Steve Flowers is Alabama’s premier political journalist and commentator. He is also considered by many to be the preeminent authority on Alabama politics and Alabama political history.

December 18, 2014

Weekly Column This Week in Alabama Politics

As we approach the end of the political year, a few thoughts and observations on 2014 political happenings in the Heart of Dixie.

Jim Sumner retired as Executive Director of the Alabama Ethics Commission in October. He had been Ethics Commission Chairman for 16 years. Jim had an outstanding career in state public service that spanned 35 years. Prior to heading the Ethics Commission, he worked as an Administrative Assistant to Bill Baxley, while Baxley was Attorney General and Lt. Governor. He also lobbied for the University of Alabama. The only other person in state politics as meticulous and detail oriented as Sumner is Seth Hammett. Jim’s proudest accomplishment as Ethics Chairman was his success in 2010-2012, in garnering more power for the commission by allowing them subpoena power.

Next year will not be completely void of politics. The Republican Party will have an election for Party Chairman. Bill Armistead, who had a four-year successful run as chairman, will not seek reelection.

Montgomery is looking at the probability of a lively mayor’s race. Incumbent Mayor Todd Strange has not said whether or not he will run. If he does, he will be challenged. One likely challenger may be former Birmingham Congressman Artur Davis. The nomadic politician moved to Virginia to run for Congress. He now wants to move back to his hometown to run for mayor.

The elections of John Merrill as Secretary of State and Jim Ziegler as State Auditor have cast a historical slant on this year’s elections.  For well over a century there has been a “secret society” made up of fraternities and sororities at the University of Alabama known as the Machine. It is essentially a political party made up of Greek members at the Capstone.

The success of the Machine has been amazing. Many of the Machine alumni have gone on to become Alabama’s most renowned political leaders. Included in the list of Machine products are Senators Lister Hill and John Sparkman, Congressmen Carl Elliott, Jack Edwards, Walter Flowers, Armistead Selden and Bill Dickinson, Governor Don Siegelman, Lt. Gov. Bill Baxley and State Senator Roger Bedford.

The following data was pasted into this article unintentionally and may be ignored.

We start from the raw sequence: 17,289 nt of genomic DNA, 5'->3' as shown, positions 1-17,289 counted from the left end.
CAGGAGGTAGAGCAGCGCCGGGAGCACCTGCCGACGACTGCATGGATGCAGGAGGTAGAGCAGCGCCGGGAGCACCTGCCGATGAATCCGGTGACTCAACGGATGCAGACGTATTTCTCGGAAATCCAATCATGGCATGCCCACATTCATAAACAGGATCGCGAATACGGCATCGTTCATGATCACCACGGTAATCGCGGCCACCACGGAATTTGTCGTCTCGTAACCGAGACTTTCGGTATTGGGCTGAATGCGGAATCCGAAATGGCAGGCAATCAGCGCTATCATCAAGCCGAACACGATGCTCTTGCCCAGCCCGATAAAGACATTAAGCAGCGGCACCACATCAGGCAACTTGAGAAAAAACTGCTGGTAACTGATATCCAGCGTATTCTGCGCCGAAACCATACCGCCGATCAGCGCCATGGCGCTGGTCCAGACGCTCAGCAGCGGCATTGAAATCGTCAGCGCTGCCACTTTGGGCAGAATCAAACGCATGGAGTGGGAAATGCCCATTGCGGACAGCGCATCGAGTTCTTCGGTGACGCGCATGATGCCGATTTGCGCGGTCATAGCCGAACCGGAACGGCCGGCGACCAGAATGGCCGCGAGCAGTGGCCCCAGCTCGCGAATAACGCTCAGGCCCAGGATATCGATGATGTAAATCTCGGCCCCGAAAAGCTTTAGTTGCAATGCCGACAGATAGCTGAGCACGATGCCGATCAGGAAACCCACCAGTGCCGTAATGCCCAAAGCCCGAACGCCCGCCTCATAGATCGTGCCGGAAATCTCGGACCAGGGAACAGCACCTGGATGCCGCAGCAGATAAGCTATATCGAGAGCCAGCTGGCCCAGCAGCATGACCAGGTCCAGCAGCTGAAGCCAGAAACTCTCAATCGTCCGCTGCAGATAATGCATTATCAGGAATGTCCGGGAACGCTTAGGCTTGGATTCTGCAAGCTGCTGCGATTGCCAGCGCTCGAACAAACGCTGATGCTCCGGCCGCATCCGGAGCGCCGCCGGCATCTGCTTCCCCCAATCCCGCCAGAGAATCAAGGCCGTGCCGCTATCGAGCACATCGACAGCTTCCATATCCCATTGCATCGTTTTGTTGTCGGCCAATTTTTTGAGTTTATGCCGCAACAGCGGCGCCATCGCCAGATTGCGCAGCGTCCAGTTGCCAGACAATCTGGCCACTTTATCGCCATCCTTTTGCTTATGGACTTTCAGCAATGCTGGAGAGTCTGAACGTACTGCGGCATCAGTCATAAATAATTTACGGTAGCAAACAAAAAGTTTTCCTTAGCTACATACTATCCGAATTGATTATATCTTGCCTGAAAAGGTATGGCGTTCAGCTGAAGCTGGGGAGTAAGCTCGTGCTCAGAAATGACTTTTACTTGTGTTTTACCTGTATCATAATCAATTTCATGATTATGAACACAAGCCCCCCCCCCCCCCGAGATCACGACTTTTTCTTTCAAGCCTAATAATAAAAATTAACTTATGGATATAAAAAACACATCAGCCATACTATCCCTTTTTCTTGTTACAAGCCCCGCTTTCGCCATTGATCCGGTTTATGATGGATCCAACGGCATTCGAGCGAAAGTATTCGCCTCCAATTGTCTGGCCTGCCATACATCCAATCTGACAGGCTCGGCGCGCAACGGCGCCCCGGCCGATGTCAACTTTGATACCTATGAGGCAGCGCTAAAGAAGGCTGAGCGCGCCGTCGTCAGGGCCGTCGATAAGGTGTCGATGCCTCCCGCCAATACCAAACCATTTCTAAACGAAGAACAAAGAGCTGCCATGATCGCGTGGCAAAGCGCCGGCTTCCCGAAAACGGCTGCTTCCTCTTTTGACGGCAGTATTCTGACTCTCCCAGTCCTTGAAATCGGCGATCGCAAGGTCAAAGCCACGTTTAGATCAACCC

In the past 100 years, there have only been seven University of Alabama students who beat the Machine to become SGA President on their own.  Two of these seven are John Merrill and Jim Ziegler. They will be sworn in as constitutional office holders in January.

New 1st district congressman, Bradley Byrne, has taken to Congress like a duck to water. He has had a stellar first year in Washington. He maneuvered the Washington labyrinth to get the perfect committee assignments for his district. He has established excellent communication with and input from his constituents. He has assembled a capable staff. He has garnered the respect of his congressional colleagues with reasonable speeches on the floor all geared towards helping his district.

While this should come as no surprise given Bradley Byrne’s vast political experience, he had some big shoes to fill following Jo Bonner, who had represented Mobile/Baldwin and southwest Alabama counties bordering the Port City in excellent fashion for over a decade. The district has had a history of strong representation prior to Bonner. Byrne’s mentors, Sonny Callahan and Jack Edwards, were outstanding representatives and watchdogs for the old Mobile 1st district.

However, four years from now when Bradley realizes the pragmatism that the Washington seniority system limits his leadership in the U.S. House to a 20 year wait, he may wade into the 2018 gubernatorial waters.

As the Governor and Legislature await the beginning of the new quadrennium, gargantuan financial problems are looming in the state’s beleaguered General Fund. Medicaid is a money eating monster that has to be dealt with immediately. The same is true of prisons.

Shelby County State Senator Cam Ward has carved out a niche as an expert and go to guy when it comes to the Department of Corrections and prison overcrowding. His reasonable and statesman like approach has brought him high regard and respect among his colleagues and Goat Hill observers, despite his young age.  Most observers see State Senator Cam Ward as a formidable candidate for either lieutenant governor or attorney general in 2018, if he chooses to run statewide. Both offices will be open and incumbent free next time.

See you next week.